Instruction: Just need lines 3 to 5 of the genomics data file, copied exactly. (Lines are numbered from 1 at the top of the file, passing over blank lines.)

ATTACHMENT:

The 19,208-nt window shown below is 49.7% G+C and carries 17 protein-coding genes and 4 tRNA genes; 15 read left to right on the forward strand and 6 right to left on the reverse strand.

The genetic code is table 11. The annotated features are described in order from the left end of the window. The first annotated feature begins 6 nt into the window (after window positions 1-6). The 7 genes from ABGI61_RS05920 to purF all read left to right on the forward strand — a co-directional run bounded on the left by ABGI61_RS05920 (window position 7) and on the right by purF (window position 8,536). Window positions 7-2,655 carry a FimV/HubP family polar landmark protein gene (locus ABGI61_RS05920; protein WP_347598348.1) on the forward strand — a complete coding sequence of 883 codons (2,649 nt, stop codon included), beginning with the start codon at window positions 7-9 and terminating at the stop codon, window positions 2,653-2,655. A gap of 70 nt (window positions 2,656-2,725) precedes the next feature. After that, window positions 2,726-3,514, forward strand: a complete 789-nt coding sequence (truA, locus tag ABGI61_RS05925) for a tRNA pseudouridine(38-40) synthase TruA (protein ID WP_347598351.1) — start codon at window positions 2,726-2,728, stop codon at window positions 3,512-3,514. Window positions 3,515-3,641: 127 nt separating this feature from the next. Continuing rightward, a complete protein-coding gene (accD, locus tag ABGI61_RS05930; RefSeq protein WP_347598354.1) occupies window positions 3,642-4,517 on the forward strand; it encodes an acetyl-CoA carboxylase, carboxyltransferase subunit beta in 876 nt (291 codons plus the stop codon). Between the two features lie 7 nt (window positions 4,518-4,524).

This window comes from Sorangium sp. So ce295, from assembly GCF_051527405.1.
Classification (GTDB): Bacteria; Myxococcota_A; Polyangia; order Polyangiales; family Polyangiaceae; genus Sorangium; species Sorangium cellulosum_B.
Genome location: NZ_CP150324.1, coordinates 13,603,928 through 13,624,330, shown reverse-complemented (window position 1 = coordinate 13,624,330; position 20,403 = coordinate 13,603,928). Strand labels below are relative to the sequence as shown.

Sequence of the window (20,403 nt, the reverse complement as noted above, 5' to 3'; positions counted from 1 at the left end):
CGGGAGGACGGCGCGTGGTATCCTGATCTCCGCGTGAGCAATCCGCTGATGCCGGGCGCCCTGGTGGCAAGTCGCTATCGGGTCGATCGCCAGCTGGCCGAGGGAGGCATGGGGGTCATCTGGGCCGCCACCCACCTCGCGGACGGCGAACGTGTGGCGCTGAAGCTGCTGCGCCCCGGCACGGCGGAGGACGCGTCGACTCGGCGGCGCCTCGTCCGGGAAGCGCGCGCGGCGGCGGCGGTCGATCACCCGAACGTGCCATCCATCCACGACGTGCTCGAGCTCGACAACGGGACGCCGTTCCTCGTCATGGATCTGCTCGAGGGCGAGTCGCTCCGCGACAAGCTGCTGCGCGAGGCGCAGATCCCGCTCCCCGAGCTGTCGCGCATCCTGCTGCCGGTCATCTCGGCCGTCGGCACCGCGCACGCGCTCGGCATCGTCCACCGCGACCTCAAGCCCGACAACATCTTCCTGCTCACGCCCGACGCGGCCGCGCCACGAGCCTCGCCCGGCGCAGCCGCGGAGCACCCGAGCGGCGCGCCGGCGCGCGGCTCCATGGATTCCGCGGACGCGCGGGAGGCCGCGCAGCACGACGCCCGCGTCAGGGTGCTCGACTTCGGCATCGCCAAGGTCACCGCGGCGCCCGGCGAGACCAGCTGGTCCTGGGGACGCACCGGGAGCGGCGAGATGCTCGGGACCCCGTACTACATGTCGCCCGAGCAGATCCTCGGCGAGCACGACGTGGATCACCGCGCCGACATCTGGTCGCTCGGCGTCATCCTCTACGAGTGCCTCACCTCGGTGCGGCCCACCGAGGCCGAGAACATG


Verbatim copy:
This window comes from Sorangium sp. So ce295, from assembly GCF_051527405.1.
Classification (GTDB): Bacteria; Myxococcota_A; Polyangia; order Polyangiales; family Polyangiaceae; genus Sorangium; species Sorangium cellulosum_B.
Genome location: NZ_CP150324.1, coordinates 13,603,928 through 13,624,330, shown reverse-complemented (window position 1 = coordinate 13,624,330; position 20,403 = coordinate 13,603,928). Strand labels below are relative to the sequence as shown.